Referring back to FIG. 1, a back cover 6 encloses a rear of camera body 1, and a front cover 7 encloses a front of camera body 1. A pressure plate 8, disposed on an inside surface of back cover 6, biases film F into contact with inner rails 4a and 4b shown in FIG. 2. A second pressing roller 13 is biased toward take-up spool 11 by a leaf spring 13a affixed to back cover 6. Pressure imposed by first and second pressing rollers, 12 and 13, upon film F ensures tight winding of film F on take-up spool 11.
A circle Cmax, shown by a double dash line, indicates the maximum diameter of film F wound on take-up spool 11. When the diameter of film F is at or near maximum circle Cmax, roller 12 is urged into a position, shown by a two-dots-dash line into a recess 3a in partitioning wall 1a. Roller 13 is similarly urged outward to a position shown by a two-dots-dash line.
Referring again to FIG. 2, a data imprinting device includes a plurality of light emitting elements 21, preferably light emitting diodes (LEDs), disposed in a line on a substrate 22 in a direction perpendicular to the photosensitive surface of film F. Substrate 22 is mounted on a top surface 1d of camera body 1 such that emitted light from light emitting elements 21 passes through an aperture 1e in top surface 1d of camera body 1. A driver circuit (not illustrated), for light emitting elements 21, is also disposed on substrate 22.
An optical system including first and second prisms 23 and 29, is disposed in a substantially triangular space S (indicated in FIG. 1) defined by back surface 1b of camera body 1. The prisms, 23 and 29 reflect the emitted light 90 degrees such that reflected light passes through apertures 1f and 1g, respectively, thereby imprinting data upon the photosensitive surface of film F (not shown). A shutter plate 36, having an aperture 36b, is disposed at a rear side of camera body 1. The shutters plate 36 is shown in a first position, used for a full size exposure, wherein aperture 1f is unobstructed, permitting the emitted light to pass therethrough and expose film F (not shown) while aperture 1g is obstructed. Alternatively, shutter plate 36 may be moved upward into a second position such that aperture If is obstructed and aperture 1g is aligned with aperture 36b, permitting the emitted light to pass therethrough and expose film F. The second position allows imprinting of film F in a panorama size format.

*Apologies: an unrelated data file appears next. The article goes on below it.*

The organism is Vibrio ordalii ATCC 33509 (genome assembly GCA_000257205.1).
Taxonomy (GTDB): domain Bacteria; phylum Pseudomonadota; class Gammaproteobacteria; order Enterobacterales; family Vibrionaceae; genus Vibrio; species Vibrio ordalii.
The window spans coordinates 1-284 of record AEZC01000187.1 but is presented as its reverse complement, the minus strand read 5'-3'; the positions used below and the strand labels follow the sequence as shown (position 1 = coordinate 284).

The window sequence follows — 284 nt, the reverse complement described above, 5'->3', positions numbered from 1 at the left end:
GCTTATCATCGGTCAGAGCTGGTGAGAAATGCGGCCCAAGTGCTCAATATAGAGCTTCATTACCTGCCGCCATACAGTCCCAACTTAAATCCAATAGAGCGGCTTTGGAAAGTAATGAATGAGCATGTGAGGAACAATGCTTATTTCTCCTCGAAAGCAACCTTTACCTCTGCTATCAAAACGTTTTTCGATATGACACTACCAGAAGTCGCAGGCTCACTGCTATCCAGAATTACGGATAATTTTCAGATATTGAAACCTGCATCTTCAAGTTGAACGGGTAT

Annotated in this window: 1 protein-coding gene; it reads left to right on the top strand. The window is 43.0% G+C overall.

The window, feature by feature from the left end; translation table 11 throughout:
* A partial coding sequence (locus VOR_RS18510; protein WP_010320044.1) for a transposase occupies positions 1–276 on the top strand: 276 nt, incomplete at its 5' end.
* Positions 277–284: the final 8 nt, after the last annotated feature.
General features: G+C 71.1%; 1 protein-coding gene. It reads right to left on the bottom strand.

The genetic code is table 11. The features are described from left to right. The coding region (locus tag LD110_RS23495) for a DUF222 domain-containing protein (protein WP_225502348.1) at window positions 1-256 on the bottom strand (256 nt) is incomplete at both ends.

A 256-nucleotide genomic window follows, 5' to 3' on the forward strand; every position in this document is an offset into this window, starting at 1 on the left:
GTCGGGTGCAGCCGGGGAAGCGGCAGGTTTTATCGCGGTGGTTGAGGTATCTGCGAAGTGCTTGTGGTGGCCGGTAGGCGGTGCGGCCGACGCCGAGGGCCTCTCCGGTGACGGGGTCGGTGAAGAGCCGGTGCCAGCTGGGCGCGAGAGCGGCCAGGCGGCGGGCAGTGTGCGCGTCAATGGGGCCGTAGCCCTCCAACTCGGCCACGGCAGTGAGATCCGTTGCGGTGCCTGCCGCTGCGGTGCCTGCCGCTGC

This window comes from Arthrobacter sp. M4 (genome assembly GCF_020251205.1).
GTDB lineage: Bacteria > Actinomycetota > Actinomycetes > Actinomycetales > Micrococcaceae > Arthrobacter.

Referring to FIG. 3, a mechanism for the operation of shutter plate 36 includes an upper screen framing member 31 attached to shafts 32, 32. Shafts 32, 32, pass rotatably through partitioning walls 1a and 1k, as shown in FIG. 1, allowing upper screen framing member 31 to rotate through an angle. A screen frame actuator 33 has a slot engaging a pin 31b on an ear portion 31a of upper screen framing member 31. An external control (not shown) is used to displace screen frame actuator 33 from a full size frame position to a panorama size frame position, shown by a double dash outline in FIG. 3, thereby rotating upper screen framing member 31 from a full size frame position, shown by the solid outline, to a panorama size frame position, shown by the double dash outline. In the full size frame position, upper screen framing member 31 has a cropping portion 31', shown in FIG. 1, which is raised thereby permitting exposure of an upper portion of film F. In the panorama size format position, cropping portion 31' is lowered thereby masking the upper portion of film F.